I used to buy and buy and buy without many opportunities to actually wear the clothes. By the time I actually got around to dressing up and wearing the clothes I bought, they were either out of style or out of season.
I’ve definitely changed my philosophy with shopping and it goes something like this: Less is more. Invest in quality. If it isn’t a HELL YES it is a no. Enjoy shopping for special occasions. Invest in comfort, not cuteness. If it isn’t my style, it isn’t mine.
Shopping at the thrift store:
Hear me out on this: I’m all for second hand. Most of my boy’s clothes are second hand. I grew up wearing second hand clothes, I think it is great and I still find some great deals. BUT I am very intentional now about how I spend my money. When I would go to thrift stores, I didn’t PLAN to buy anything before I went into the store which means every purchase was an impulse buy for me.
Statistically (not scientifically just my own observations), if I bought it from a second hand store, it wasn’t exactly what I wanted; just what I happened to find that day. I usually didn’t end up using it and sent it back to the thrift store as a donation.
Now if I am looking for a product, I actually make an effort to research, select and purchase the product I want and not what is just available that day at the thrift store. I’m much more likely to then use the product and I enjoy the “hunt” and shopping for it much more.
To read more on our financial journey, check out these blog posts from yours truly:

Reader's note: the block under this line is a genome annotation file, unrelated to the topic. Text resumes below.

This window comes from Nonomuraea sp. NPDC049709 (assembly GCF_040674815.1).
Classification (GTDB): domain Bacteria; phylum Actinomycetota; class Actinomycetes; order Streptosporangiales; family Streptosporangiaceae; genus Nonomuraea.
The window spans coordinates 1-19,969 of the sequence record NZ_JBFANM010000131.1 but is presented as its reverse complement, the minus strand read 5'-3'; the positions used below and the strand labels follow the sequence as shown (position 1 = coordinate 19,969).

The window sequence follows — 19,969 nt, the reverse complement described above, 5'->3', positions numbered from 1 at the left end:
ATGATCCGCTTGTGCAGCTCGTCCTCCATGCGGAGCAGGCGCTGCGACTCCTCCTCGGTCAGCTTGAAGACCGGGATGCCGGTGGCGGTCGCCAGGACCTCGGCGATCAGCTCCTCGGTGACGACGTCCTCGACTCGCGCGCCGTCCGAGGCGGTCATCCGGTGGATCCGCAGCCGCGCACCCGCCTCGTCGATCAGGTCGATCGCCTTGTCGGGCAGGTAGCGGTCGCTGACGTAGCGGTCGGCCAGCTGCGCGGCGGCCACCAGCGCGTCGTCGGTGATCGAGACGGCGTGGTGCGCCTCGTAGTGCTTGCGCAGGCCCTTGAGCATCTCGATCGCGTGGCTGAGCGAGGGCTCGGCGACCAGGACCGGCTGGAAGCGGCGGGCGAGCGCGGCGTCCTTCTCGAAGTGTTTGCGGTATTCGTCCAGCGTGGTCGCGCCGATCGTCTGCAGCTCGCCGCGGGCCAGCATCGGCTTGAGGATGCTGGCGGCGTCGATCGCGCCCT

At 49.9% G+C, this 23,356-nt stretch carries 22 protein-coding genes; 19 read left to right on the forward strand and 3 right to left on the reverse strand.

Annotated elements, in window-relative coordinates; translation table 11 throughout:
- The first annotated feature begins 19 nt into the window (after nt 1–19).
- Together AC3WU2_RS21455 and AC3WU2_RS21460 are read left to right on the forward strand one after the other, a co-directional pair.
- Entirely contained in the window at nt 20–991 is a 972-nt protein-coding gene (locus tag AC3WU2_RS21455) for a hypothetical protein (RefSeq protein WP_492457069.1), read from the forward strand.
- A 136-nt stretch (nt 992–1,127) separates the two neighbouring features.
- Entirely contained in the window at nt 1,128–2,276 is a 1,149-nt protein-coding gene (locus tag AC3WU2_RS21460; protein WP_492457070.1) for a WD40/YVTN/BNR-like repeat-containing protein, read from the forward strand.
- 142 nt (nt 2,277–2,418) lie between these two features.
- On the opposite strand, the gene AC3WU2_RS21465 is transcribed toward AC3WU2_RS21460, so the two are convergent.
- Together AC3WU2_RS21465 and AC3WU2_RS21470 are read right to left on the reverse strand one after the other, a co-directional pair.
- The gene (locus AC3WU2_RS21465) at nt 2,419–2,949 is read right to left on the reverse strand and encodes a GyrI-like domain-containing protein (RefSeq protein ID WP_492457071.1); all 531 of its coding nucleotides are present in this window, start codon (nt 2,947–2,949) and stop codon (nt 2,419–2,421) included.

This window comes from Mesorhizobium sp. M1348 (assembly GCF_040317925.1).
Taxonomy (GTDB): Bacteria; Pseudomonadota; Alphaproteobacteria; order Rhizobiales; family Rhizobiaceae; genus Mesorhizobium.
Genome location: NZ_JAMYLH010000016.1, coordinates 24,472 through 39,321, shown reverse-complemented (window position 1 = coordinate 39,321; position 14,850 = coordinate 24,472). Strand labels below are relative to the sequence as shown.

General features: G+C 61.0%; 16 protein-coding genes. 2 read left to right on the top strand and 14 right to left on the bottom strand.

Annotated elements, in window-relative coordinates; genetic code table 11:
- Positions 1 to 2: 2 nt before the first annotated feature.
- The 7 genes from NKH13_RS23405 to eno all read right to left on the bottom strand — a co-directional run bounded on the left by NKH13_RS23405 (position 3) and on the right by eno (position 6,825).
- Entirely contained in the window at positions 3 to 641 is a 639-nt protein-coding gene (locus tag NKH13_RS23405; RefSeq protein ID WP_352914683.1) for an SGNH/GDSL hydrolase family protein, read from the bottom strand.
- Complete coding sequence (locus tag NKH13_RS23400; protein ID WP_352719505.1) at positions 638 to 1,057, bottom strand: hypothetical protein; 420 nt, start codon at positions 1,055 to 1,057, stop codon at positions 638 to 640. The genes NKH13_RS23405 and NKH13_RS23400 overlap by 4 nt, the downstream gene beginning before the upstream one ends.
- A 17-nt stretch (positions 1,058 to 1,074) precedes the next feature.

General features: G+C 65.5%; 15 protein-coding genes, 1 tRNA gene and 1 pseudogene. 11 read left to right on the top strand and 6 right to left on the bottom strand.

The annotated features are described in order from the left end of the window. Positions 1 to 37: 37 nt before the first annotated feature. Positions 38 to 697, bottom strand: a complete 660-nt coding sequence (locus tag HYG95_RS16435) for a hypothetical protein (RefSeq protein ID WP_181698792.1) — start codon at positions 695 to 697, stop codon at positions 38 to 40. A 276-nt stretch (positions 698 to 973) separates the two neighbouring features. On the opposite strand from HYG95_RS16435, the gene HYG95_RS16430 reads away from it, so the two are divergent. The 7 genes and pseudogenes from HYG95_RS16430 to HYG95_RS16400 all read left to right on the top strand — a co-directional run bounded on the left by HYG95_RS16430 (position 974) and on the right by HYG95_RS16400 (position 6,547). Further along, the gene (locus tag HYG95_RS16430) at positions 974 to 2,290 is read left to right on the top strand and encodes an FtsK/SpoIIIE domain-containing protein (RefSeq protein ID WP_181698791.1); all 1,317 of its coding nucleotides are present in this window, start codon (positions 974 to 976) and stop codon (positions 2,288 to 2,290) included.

And FINALLY the GIVEAWAY WINNERS from my last financial blog post:
- Chelsea Gray
- Shannon Rae
- Julie Langreck
- Sallie Warren
- Christina Gerleman
You all win a Dave Ramsey TOTAL MONEY MAKEOVER book – the book that totally changed my life! If you didn’t win the book, I love to give them away so stay tuned! Send me a message on my Facebook page with your address and I’ll get those shipped out ASAP!
If you can’t wait and want to buy the book, here’s an Amazon link: https://amzn.to/39CsJDz
Leave a comment below: What is something you’ve done (or didn’t do) with money that you regret?
My biggest regret was giving all the money control to my husband after we were married. I was single until I was 33 years old and was debt free. When I got married, I just assumed my husband was good at handling his finances only to find out later that he was NOT! We eventually had to consolidate a huge credit card debt of $30,000 in with our mortgage and then another one for $20,000 down the road. I finally took over all financial control and now we are in a much better financial position. My dad taught me a lot about money growing up which was not something that my husband’s father had not done and it definitely was an eye-opener! Ignorance is not bliss when it comes to money.
It used to be that if I got a tax return I would decide what to spend it on. Now if I get one it is SAVED for an emergency if it should arise. And yes it WILL arise and has. But it’s a good feeling to have that cushion.
I can’t wait to hear what you think of Hello Fresh. My daughter in law introduced me to it a couple of months ago. She likes that ALL of the ingredients come with each recipe, and saves on some but not all grocery shopping. They have a mom, dad and two young daughters ( fussy eaters) in their family, and feel that Hello Fresh two nights a week is enough for them. There are always leftovers. I have observed her cook one of the meals and feel that they are not for a beginner cook.